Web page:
Functional programmers tend to prefer pure, immutable data to represent their domain. We talk about many of the benefits of such an approach. But we focus on one in particular: that good data representations can reduce complexity by reducing the number of if statements you need.
Thoughts on Functional Programming Podcast
An off-the-cuff stream of Functional Programming ideas, skills, patterns, and news from Functional Programming expert Eric Normand.
There are two sources of complexity in software: the complexity inherent in the domain (essential complexity) and the complexity we add as programmers due to the platform or due to bad programming practices (accidental complexity).
Functional programmers tend to model important relationships using data, while OO programmers tend to represent them with references.
How do functional programmers use the Single Responsibility Principle?
This ain’t no “a monad is a burrito” talk. This is a real-world monad, found in the wild. We look at how reading a book is monadic. It’s what lets you see a list of lines of words as a single stream of words.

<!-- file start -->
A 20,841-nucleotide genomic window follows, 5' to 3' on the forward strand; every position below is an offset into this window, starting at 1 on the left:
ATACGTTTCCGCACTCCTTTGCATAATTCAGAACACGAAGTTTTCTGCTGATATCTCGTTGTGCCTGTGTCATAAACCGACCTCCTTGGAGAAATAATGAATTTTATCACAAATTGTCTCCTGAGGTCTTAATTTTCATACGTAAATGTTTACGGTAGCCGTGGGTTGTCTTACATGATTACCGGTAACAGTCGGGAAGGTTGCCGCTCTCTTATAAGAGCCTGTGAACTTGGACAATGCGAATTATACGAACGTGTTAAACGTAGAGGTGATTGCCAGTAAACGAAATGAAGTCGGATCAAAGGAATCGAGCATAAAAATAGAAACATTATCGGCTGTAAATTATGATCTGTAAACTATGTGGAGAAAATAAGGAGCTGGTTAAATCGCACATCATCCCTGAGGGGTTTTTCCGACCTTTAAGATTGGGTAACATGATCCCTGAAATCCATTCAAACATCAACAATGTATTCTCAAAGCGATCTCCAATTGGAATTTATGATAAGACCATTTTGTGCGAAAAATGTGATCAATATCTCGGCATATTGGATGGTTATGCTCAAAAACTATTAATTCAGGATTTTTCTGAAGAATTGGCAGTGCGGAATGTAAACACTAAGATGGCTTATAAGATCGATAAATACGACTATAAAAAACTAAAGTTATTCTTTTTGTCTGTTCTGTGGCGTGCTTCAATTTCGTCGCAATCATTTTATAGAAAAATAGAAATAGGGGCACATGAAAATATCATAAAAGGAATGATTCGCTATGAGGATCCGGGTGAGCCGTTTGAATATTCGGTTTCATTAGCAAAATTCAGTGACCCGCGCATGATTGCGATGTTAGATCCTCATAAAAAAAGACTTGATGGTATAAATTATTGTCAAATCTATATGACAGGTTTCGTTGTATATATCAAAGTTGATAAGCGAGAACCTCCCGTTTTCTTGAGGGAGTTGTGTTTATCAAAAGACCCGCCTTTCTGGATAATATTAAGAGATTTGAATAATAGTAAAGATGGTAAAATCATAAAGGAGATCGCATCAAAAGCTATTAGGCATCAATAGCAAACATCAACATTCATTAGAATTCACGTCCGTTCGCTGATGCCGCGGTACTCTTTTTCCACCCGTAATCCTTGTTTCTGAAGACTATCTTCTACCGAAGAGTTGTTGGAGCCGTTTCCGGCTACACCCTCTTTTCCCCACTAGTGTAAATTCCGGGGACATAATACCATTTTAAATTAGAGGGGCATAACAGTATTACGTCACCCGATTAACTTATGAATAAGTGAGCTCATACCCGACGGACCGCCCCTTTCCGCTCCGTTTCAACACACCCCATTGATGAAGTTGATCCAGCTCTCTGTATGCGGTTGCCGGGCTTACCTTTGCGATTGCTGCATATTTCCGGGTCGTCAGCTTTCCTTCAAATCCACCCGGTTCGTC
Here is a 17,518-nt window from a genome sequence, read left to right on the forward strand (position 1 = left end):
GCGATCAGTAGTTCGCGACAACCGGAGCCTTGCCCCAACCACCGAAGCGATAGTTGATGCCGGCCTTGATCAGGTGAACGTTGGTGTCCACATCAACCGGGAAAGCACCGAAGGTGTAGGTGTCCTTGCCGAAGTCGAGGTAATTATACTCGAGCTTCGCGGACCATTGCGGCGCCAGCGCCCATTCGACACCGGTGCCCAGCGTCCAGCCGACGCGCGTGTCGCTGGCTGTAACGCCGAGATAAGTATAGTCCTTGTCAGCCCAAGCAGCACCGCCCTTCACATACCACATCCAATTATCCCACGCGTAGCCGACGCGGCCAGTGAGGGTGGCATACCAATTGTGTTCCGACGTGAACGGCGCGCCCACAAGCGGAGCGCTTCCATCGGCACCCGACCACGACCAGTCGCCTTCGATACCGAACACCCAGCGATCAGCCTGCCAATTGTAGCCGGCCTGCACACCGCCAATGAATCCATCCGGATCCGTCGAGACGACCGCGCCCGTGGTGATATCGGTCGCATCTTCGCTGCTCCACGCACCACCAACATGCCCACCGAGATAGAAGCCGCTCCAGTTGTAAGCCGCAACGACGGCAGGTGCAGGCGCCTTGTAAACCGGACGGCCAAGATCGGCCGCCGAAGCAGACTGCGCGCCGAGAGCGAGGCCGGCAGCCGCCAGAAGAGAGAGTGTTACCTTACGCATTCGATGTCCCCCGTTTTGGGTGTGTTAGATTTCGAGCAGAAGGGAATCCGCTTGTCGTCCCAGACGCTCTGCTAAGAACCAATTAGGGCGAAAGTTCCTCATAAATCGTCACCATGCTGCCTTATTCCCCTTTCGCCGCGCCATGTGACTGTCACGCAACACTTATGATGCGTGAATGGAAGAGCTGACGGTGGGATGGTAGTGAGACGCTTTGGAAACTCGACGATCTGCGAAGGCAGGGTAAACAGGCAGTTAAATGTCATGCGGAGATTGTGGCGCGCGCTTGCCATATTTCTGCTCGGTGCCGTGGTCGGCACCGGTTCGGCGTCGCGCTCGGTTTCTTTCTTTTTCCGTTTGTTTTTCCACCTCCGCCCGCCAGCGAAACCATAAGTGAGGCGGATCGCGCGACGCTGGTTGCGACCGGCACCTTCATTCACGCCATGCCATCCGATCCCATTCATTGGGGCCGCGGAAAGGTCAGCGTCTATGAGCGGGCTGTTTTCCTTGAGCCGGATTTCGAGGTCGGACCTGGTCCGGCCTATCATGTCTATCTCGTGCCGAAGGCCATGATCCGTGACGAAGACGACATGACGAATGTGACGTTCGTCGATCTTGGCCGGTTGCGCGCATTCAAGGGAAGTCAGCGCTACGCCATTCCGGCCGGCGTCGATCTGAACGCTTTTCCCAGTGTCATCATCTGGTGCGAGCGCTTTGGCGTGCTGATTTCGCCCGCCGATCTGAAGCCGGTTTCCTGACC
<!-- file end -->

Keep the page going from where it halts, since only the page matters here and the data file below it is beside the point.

Functional programmers often talk about creating layered designs, where each layer represents a coherent level of abstraction. It’s a way to organize your code.
People ask me how to keep functional code organized. It’s a good question but my answer is so simple, it feels kind of silly saying it: I keep everything in one file, and split it up as it grows.
Does the term “design” make sense in the context of code? I discuss Sandi Metz’s definition from her book Practical Object Oriented Design in Ruby.
In OO languages like Java, people tend to make new classes more than they reuse existing ones. In Clojure and other FP languages, we tend more on the side of reuse. How do we develop that habit?